US-ROK Alliance Commits to Continuing Military Exercises; U.S. Lawmakers Push to Prevent First Strike on North Korea

In-depth Report:

US and South Korean Defense Chiefs Agree to Increase Scale of Military Exercises and US Strategic Assets in Korea

The U.S. and South Korean defense chiefs agreed last week to bolster their joint military capabilities against North Korea. At the 49th annual US-ROK Security Consultative Meeting (SCM) held on October 28 at the Defense Ministry in Seoul, Secretary James Mattis and South Korean Defense Minister Song Young-moo released a joint statement committing both countries to increase the scale of future joint military exercises. The statement also included plans to expand the presence of U.S. strategic assets in and near the Korean Peninsula in response to North Korea’s recent nuclear and ballistic missile tests.

The defense chiefs praised past joint naval exercises, including the most recent exercise in October, which featured U.S. nuclear submarines and aircraft carriers. The two countries plan to enhance naval exercises near the Northern Limit Line — the contested maritime demarcation boundary separating North and South Korea.

Donald Trump’s summit with South Korean President Moon Jae-in in Seoul on November 7-8 will likely include discussions on further intensifying pressure to isolate North Korea and increasing South Korea’s share of the alliance’s defense cost.

South Korean peace groups plan to protest Trump before and during his stop in Seoul on November 7. The protests are organized by a broad-based coalition, which includes the Korean Alliance For Progressive Movements (KAPM), Korean Confederation of Trade Unions (KCTU), Korean Peasants League (KPL), Korean Women Peasants Association (KWPA), and Korean Youth Solidarity. Koreans in the U.S. and Japan will also organize solidarity actions starting Friday November 3.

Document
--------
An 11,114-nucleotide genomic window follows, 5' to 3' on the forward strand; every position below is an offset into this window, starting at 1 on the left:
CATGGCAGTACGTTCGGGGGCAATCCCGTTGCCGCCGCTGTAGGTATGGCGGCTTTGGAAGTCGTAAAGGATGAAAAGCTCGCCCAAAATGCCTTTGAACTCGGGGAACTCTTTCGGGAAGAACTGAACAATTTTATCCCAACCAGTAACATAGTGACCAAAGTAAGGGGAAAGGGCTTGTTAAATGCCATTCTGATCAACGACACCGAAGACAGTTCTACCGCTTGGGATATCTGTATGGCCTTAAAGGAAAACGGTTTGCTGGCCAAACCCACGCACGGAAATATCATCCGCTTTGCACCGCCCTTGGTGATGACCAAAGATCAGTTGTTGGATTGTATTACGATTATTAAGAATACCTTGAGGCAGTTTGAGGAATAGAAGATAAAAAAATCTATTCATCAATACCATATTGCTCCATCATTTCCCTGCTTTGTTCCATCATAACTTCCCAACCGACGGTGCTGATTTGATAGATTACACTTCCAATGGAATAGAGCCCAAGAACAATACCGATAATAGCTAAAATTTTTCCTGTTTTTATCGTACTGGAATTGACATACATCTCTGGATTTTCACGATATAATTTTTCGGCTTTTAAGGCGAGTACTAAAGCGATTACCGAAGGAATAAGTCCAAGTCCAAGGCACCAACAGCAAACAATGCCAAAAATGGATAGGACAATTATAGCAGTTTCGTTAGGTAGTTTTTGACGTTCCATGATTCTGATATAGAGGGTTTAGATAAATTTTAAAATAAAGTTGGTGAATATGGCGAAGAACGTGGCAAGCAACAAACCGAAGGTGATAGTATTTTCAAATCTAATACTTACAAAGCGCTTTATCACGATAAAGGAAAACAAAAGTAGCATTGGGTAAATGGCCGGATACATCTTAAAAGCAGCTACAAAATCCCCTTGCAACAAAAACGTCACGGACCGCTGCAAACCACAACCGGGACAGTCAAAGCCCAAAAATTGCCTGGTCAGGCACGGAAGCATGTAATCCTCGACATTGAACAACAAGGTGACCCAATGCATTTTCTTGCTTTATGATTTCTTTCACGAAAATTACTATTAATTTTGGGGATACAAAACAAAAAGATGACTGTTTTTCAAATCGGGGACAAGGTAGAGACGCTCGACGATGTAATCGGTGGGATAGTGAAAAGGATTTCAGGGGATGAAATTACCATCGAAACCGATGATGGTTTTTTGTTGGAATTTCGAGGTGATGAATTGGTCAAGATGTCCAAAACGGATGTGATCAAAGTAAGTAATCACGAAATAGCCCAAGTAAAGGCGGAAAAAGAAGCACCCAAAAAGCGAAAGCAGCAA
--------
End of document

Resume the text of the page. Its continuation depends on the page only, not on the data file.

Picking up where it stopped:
The following is a schedule of solidarity actions in the United States:

New York | When: Friday, November 3rd @ 6 p.m. | Where: Koreatown, Broadway & 32nd St., Manhattan

Washington DC | When: Saturday, November 4th @ 2 p.m. | Where: Pennsylvania Ave NW in front of the White House

Los Angeles | When: Saturday, November 4th @ 4 p.m. | Where: Wilshire + Western Ave


U.S. Lawmakers Introduce Bill to Prevent First Strike on North Korea

U.S. House representatives John Conyers (D-Mich.) and Thomas Massie (R-Ky.) seek to prevent the Trump administration from taking rash military action against North Korea. The two lawmakers introduced H.R.4140, the No Unconstitutional Strike against North Korea Act, on October 26. The bill had the support of 60 co-sponsors at the time of its introduction.

A similar bill was introduced in the senate by Senator Chris Murphy (D-Conn) with the support of five other senators. These bills aim to ensure that Trump will not pull the preemptive trigger on North Korea without approval from congress.

Technically, the Constitution and the War Powers Act prevent the administration from ordering a military action without the approval of Congress. Trump, however, bypassed Congress when he ordered missile strikes in Syria in April of this year, just four months after his inauguration. The Conyers-Massie bill is meant to remind the Trump administration that a unilateral preemptive strike against North Korea would be unconstitutional and undemocratic. H.R.4140 also calls on the Trump administration to seek talks with North Korea with the goal of freezing its nuclear weapons program.

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Articles by: Zoom in Korea

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